ORLANDO’S STRUGGLE TO HEAL: Billy Manes is the editor of Orlando’s only LGBTQ newspaper, Watermark (@WatermarkOnline). NPR’s Ari Shapiro (@AriShapiro) sat down with Manes to talk about the city in the months following the horrific shooting at Pulse Nightclub, which took the lives of 49 innocent victims, particularly in light of Donald Trump’s election. In the days since the election, there has been a terrifying uptick in reports of hate-fueled crimes and harassment against people of color, as well as LGBTQ, Muslim and Jewish people across the country. Manes says, “The city itself has done an amazing job of pulling itself together — and the turnout to all of the events and there are funds that have been set up in this community. Our mayor has really taken charge. There are quilts that have been made for much of this community. And there is a lot of love and respect, but it doesn’t mean that we’re not scared anymore.” More from NPR.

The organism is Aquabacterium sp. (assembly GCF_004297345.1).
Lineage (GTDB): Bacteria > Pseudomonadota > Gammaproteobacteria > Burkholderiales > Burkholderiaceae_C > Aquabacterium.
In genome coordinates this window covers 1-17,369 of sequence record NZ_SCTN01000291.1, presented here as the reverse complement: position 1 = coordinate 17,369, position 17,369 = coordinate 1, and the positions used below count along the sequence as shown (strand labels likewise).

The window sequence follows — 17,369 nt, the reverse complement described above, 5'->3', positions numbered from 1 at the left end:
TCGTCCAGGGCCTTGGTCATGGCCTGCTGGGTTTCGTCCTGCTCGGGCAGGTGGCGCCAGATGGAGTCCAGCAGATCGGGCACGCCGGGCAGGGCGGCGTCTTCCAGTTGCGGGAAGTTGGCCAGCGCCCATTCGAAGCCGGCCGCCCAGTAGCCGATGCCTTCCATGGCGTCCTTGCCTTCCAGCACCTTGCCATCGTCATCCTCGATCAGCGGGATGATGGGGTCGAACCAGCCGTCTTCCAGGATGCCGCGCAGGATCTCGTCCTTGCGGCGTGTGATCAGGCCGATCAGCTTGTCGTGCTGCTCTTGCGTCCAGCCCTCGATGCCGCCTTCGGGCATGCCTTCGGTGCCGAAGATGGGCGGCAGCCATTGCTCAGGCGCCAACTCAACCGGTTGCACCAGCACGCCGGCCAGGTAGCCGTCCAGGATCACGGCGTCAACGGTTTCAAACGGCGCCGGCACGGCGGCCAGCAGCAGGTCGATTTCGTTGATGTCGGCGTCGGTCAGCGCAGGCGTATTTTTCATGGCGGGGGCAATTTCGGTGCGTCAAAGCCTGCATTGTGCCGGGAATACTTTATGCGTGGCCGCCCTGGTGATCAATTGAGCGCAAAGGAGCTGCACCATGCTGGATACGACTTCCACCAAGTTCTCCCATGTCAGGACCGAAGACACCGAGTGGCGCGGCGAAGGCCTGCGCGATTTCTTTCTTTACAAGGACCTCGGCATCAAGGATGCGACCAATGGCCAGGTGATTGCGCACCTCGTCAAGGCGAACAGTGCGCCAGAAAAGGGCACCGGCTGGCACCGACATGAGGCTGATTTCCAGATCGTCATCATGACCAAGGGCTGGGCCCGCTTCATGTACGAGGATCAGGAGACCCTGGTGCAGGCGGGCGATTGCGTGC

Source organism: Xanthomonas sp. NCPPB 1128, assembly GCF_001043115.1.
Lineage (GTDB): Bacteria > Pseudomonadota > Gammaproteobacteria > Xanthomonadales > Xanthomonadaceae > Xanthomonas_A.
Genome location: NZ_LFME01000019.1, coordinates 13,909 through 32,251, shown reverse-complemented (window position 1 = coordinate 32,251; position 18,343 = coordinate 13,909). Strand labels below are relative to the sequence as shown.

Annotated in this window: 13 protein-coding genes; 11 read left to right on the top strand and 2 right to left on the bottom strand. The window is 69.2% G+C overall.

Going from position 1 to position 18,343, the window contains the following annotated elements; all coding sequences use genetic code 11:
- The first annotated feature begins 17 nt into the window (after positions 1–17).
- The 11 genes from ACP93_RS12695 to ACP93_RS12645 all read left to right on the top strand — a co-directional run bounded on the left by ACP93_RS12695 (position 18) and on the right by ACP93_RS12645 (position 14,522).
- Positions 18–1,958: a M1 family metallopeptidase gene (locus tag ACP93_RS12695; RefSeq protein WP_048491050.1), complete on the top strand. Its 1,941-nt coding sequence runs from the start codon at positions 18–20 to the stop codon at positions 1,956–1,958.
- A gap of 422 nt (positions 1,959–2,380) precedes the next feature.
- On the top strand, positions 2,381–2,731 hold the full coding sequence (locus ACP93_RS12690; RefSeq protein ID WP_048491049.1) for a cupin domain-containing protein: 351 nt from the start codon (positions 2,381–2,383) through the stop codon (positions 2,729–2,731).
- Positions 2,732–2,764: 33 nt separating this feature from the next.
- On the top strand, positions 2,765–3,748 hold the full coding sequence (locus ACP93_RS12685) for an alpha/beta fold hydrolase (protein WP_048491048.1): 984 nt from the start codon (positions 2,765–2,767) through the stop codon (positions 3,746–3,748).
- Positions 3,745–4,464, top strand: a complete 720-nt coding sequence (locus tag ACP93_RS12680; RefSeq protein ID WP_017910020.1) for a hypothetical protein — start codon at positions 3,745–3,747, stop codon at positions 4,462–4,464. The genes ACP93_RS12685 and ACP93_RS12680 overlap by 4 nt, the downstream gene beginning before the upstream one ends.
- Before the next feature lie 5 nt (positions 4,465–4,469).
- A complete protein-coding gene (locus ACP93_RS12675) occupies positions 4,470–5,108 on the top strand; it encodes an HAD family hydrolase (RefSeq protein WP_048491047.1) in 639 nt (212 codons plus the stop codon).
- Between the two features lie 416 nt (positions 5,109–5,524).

FILIPINO SENATE ANTI-DISCRIMINATION BILL TO PROTECT LGBTQ COMMUNITY REACHES SENATE PLENARY: The bill will provide legal protection to the LGBTQI community from hate crimes and discrimination. The Filipino House version of the bill is still at the committee level. More from Rappler.
INDIA’S FIRST TV SHOW TO FEATURE LGBTQ CHARACTERS FILLS PRIME-TIME SPOT: The show, “All About Section 377,” draws its name from Section 377 of India’s Penal Code, which criminalizes same-sex sexual activity. The show’s creators and cast hope the show will spread awareness and bring visibility to India’s LGBTQ community. More from Rapid TV News.
NBC interviews a transgender Latina immigrant about her fears during a Trump administration… Slate talks to Minnesota State Rep. Susan Allen about her lesbian and two-spirit identities… Bustle shares nine powerful moments for transgender people in fashion in 2016… NewNowNext reports the popular video game Overwatch now has an openly lesbian character…
Happy holidays, all! #AM_Equality will be on hiatus for the next week as we break to join loved ones to reflect on 2016 and prepare for 2017. We look forward to hitting your inboxes again in the New Year.